Wednesday, August 11, 2010
Former Hells Angels secures immediate release
A former Manitoba Hells Angels member struck a deal with justice officials Wednesday that saw him admit to killing a man inside a Winnipeg bar in exchange for his immediate freedom.
Billy Bowden, 34, pleaded guilty to manslaughter and was sentenced to two years of time already served, which was given double-time credit of four years. He was expected to be returned to the community by the end of the day.
Bowden admitted to playing a role in the November 2007 stabbing death of 24-year-old Jeff Engen inside the Empire Cabaret. A co-accused, Matt Wegier, remains before the courts and is set to go on trial in March 2011.
Prosecutor Daniel Chaput told Queen’s Bench Justice Rick Saull there were several problems with the Crown’s case against Bowden that prompted the plea bargain for a much lighter sentence than usual. Although there were more than 50 potential witnesses to the killing, Chaput said "surprisingly very few had much to say about what happened."
As well, there are no witnesses putting the knife in Bowden’s hand and the Crown can only prove he participated in the group attack.
"It was the unknowns the Crown struggled with. We couldn’t say who stabbed the victim. We couldn’t say Mr. Bowden knew a knife was present or that the victim was being stabbed," said Chaput.
He said the Crown would have sought a longer sentence against Bowden if he were convicted at trial.
"Equally, he could have been acquitted. This way, the Crown secures a manslaughter conviction and a sentence we recognize is on the low end of the spectrum," said Chaput.
Engen, a bodybuilder, was in the basement lounge of the Empire when he got into a dispute with several men about Bowden’s ex-girlfriend, court was told.
Engen was stabbed four times, including one which pierced his heart. He then climbed the stairs to get help, but collapsed near the dance floor. Despite efforts by a patron of the club to revive him, Engen died.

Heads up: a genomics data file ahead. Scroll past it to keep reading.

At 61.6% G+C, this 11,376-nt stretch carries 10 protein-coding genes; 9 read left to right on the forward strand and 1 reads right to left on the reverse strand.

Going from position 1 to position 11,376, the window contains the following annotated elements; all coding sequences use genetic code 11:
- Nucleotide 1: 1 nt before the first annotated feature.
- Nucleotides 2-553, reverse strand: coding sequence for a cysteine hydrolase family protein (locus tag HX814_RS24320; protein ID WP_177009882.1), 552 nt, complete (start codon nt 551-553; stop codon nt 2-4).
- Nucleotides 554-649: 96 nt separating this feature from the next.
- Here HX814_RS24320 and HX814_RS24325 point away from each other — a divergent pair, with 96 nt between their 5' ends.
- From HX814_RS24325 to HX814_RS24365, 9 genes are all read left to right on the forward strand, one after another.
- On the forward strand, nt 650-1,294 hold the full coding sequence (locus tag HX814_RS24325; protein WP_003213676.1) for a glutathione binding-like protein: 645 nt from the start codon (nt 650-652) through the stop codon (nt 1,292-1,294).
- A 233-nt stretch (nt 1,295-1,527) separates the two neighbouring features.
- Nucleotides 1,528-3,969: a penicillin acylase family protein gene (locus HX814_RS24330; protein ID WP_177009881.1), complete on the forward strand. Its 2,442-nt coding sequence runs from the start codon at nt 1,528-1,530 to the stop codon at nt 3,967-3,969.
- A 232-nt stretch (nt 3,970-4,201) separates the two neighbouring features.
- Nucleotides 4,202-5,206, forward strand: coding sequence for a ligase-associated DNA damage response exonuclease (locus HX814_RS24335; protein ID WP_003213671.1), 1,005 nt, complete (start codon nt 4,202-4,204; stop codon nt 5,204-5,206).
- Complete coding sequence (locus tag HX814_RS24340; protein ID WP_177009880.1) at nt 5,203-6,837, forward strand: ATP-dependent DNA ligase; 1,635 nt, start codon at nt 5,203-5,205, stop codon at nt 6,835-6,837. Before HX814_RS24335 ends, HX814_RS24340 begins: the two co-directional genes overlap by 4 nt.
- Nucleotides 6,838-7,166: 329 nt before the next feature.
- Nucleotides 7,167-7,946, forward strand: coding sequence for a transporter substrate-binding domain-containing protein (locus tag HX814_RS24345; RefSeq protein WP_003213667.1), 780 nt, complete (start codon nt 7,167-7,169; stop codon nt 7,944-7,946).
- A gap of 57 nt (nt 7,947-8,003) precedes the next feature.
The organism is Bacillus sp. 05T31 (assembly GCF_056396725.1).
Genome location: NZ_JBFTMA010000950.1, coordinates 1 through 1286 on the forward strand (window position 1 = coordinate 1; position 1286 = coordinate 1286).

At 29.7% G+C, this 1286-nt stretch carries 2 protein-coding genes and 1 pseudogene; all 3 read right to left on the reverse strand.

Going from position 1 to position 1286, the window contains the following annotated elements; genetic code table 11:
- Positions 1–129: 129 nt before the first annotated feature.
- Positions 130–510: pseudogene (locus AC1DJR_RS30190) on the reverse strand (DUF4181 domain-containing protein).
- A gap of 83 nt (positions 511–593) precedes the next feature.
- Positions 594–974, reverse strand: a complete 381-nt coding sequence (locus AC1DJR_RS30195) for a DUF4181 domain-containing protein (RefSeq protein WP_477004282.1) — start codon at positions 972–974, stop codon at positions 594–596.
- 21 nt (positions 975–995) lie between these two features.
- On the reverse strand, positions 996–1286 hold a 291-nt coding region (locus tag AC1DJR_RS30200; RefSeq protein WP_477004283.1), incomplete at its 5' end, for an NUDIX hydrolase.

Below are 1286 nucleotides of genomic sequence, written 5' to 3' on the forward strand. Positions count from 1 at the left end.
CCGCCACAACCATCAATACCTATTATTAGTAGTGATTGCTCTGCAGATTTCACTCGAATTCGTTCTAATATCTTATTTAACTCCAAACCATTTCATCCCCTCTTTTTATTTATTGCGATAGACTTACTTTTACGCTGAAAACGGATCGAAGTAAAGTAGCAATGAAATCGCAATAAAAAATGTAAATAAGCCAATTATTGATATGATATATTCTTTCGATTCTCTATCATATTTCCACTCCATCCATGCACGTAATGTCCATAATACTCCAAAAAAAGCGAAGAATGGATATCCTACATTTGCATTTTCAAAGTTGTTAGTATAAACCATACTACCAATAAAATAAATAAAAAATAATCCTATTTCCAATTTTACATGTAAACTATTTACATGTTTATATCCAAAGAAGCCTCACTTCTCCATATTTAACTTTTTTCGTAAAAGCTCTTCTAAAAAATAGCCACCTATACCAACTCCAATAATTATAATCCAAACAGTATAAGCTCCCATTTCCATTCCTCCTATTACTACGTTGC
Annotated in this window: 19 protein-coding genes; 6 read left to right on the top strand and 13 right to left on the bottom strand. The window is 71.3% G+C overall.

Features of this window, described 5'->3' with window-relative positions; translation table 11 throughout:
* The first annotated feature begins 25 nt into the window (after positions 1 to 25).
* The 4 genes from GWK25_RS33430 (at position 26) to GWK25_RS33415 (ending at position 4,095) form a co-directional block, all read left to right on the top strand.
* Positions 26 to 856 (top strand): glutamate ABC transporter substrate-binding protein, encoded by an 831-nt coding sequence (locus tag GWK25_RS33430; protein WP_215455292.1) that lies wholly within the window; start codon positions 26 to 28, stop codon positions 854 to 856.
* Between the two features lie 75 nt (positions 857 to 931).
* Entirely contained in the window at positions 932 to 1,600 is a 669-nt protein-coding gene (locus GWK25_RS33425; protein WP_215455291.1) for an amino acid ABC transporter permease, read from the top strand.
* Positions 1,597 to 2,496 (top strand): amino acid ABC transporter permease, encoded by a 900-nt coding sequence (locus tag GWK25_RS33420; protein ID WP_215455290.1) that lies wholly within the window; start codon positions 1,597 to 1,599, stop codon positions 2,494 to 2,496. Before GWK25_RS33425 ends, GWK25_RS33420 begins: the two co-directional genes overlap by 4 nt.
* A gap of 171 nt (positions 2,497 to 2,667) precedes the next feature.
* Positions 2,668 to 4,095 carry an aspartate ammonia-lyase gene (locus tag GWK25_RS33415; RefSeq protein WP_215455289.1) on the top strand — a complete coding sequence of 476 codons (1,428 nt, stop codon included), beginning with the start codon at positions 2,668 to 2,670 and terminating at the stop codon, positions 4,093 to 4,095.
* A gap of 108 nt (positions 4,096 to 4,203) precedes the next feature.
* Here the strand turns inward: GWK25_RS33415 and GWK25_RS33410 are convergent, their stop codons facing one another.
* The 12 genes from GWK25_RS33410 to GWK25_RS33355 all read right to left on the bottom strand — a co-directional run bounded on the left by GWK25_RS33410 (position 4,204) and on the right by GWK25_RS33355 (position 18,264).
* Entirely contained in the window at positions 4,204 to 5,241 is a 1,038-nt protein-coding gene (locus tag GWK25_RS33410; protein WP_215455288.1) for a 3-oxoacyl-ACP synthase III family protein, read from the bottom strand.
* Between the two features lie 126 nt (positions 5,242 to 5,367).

Witnesses said they were surprised a weapon got past the club's new security measures -- including a full-body metal detector -- which had been put in place after four people were shot and wounded there a month before Engen's stabbing.
The club's owner, Sabino Tummillo, closed the Empire's doors shortly after the stabbing and it never re-opened.
Bowden joined the Hells Angels in July 2004 but was kicked out of the gang in 2006 following an internal dispute, according to sources.
He has a lengthy criminal record which includes being caught by police with a loaded gun just two months after Engen’s slaying. He eventually pleaded guilty and was given six months of time in custody spent in custody plus a fine. Bowden admitted in court he had been carrying the gun "for his own protection."
Bowden also made headlines in March 2005 when he was shot in the leg by a gang associate in the Dirty Laundry bar at 720 Corydon Ave. The shooter was also shot and wounded by someone returning fire, but no one was ever charged. Dirty Laundry closed shortly after the incident.
This article is biased in that it says little to nothing about the defence lawyers' statements and does not mention anything relating to the defendant's background or childhood. Most often, people join gangs because they are are living in poverty and feel the need to have a sense of belonging and identity which they receive in a gang. A plea bargain is better than an acquittal though and is there is insufficient evidence as to whether this man held the knife or not. I believe that gang members need more community supports and resources, not prison.